When It Finally Works
Sometimes a game just doesn’t click. And sometimes that same game doesn’t click after the second, third, and fourth times you try and get into it. That has been my relationship with the Phoenix Wright series. Visual novels have never really worked for me, I want to like them, but most of the ones I’ve played have just left me cold, or bored. Until now, that is.
Recently, I bought the Phoenix Wright Trilogy for my Xbox One on a whim—it was on sale and it has been a long enough time that now maybe the series would click with me. And, dear reader, it sure has. A lot of what I will say from here on out might be redundant to fans of the series, but I need some space to gush about this series and this is my blog so why the hell not? But I will also get into why I think the series is working for me now because I am hooked.
The marriage between visual novel, courtroom drama, and detective game makes this series so, so fun to play. The case structure means that each act is somewhat bitesized but also packed full with compelling narrative drama, things to do, and ways to feel smart (nailing an objection as Phoenix Wright feels so good). Interacting with the games—sticking with the first in the series for now as it is the only one I have played, and I am only halfway through it begin with—is deceptively simple. Click through text, make a few choices, inspect some stuff, and watch the drama unfold to the tune of dramatic music and animations. Seeing Phoenix Wright: Ace Attorney blown up onto a big TV makes the gorgeous animation stand out all that much more. And I am a sucker for a good underdog story, which the first game is to a degree. Phoenix Wright is a young lawyer—the first case in the game is acually his first real case ever—and the cards are often stacked against him. He second guesses himself and it seems like he never fits quite right into his suit. That is until he does. When Phoenix nails an objection or closes a case, he seems elated and on top of the world. He realizes that he is right where he belongs. And his coming into his role feels so earnest and warm that I can’t help but feel good while playing this game. It is positive but not in a lame overly positive, bubblegummy way. bad things do happen, but the whole crux of the series is about doing good—pulling the light from the dark, so to speak. And it is funny as hell. It is funny in a way that games rarely are, and what I mean by that is that it actually made me smile, I even chuckled a few times. Games are never funny and when they try to be, it is even worse. But this one is. Almost every part of Phoenix Wright: Ace Attorney is working for me and I have not felt this way about a game in a bit. It is like I am finally unlocking something that has always been there and am seeing a whole new avenue of experiences ahead of me. Visual Novels have finally clicked with me.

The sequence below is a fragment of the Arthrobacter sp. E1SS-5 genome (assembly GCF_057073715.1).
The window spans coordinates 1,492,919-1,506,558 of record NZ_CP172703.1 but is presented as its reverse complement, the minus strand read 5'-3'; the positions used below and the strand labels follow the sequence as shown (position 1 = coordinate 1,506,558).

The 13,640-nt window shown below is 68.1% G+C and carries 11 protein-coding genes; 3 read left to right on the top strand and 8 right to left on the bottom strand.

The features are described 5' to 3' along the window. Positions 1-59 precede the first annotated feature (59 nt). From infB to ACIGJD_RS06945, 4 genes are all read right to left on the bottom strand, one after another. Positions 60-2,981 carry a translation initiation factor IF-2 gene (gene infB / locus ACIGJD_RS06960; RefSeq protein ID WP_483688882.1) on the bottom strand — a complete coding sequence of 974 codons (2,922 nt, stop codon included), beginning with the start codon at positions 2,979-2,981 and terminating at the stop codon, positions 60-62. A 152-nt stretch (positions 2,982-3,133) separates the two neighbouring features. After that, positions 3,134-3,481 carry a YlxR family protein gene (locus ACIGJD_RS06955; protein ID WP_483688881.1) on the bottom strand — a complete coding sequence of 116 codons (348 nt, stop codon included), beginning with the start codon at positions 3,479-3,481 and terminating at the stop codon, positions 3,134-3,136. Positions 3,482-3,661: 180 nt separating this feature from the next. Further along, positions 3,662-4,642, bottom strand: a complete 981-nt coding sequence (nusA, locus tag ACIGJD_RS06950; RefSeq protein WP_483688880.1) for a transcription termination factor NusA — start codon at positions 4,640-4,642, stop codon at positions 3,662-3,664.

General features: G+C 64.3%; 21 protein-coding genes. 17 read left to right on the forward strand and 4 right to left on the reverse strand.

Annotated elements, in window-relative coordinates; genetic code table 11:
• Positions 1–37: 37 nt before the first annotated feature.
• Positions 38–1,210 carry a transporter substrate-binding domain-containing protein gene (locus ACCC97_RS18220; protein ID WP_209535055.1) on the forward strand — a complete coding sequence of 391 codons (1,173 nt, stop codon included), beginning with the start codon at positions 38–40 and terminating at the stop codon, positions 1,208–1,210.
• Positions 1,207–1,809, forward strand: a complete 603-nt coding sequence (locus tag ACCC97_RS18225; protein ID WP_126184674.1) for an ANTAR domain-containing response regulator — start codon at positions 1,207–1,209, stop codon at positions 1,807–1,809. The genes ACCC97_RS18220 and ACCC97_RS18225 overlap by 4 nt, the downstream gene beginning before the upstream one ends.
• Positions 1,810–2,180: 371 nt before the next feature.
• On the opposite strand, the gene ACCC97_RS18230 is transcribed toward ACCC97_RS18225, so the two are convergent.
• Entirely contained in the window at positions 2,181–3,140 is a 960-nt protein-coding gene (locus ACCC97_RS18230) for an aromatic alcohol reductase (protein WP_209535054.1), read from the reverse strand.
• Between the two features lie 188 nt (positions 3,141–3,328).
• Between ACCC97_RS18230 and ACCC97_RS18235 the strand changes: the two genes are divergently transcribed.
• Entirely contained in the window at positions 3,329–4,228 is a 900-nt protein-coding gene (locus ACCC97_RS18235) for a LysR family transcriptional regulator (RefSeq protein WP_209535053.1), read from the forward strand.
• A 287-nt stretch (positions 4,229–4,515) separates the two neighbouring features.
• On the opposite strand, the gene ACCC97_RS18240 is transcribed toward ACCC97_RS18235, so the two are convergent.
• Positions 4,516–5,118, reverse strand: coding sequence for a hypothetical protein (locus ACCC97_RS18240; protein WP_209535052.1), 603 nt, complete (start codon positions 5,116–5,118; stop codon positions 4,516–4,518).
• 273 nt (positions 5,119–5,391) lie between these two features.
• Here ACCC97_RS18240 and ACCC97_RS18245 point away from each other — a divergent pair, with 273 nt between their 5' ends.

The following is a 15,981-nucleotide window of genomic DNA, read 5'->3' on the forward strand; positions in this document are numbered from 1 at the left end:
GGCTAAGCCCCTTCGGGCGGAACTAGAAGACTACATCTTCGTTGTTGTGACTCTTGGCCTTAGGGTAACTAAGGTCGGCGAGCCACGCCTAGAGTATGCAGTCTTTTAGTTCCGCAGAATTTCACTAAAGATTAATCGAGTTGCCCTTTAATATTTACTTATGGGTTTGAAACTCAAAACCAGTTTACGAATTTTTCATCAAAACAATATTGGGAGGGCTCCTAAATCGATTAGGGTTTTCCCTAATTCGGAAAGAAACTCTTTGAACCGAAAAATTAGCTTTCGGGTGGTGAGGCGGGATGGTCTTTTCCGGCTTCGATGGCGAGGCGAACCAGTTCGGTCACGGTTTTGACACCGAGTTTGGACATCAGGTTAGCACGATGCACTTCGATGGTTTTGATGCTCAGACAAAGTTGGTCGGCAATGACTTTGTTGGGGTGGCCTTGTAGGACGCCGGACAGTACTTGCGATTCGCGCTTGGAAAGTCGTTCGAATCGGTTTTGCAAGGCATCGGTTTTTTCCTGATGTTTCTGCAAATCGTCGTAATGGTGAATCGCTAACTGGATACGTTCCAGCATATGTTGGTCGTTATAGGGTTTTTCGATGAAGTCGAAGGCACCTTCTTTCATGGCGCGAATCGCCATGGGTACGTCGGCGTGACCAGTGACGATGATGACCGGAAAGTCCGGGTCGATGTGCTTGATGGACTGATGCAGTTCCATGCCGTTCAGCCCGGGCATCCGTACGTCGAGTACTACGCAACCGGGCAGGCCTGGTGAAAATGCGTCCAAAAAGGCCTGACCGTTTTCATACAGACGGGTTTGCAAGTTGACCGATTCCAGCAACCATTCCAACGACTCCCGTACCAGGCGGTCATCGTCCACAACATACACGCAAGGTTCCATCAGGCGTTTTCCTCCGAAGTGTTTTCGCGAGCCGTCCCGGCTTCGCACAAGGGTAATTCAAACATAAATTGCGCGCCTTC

Why have visual novels finally clicked with me after over a decade of trying to get into them? Honestly, I think it comes down to who I am now, as a person, and the whole “our current moment” thing. When I first tried the Phoenix Wright series I was around twelve and all I played were shooters and I pretty much stayed that way until I was seventeen. Yes, I played other stuff too but games that boil down to mainly reading? No thanks! I was a dummy. And now I am a bit older and somewhat sick of video games. I’ve grown tired of violence being the core verb through which we interact with game worlds. Seeking games that approach the medium through other angles has slowly become the only way that I am still tied to games. Yes, I love a good shooter every now and then, but I am so tired of games as military propoganda. And while Phoenix Wright can probably be viewed as police state propoganda—you spend the games locking people behind bars—there is still a more earnest approach to it. There is definitely room for speculation and criticism but I do not feel comfortable doing that yet; I need to see more. And I am more than fine with just reading a screen for twenty hours instead of seeing every game world through the sights of a firearm.
As for the “current moment” of it all, 2020 has made me perpetually tired and in a state of genuine despair. Games that ask very little of me mechanically are all I can take right now. Yes, Phoenix Wright: Ace Attorney asks me to use critical thinking but I am fine with that. It is more fun than pressing a lot of buttons. And oddly enough, reading books has grown harder for me as the year has slogged on. I miss reading a good novel, like I really, really do. In that way, I guess that Phoenix Wright: Ace Attorney has become an outlet for my reading desires. You spend most of the game (and series) reading, as is standard with the genre it inhabits. But where reading a book right now, for me, allows space for despair to creep in and ruin the experience, playing this visual novel series gives me enough sensory stimuli and overload that I do not really have time to despair. I step into the shoes (and brain) of Phoenix Wright and I let that become my world for an hour or two every night. And it seems like a fine enough for world—I’ll take that for now.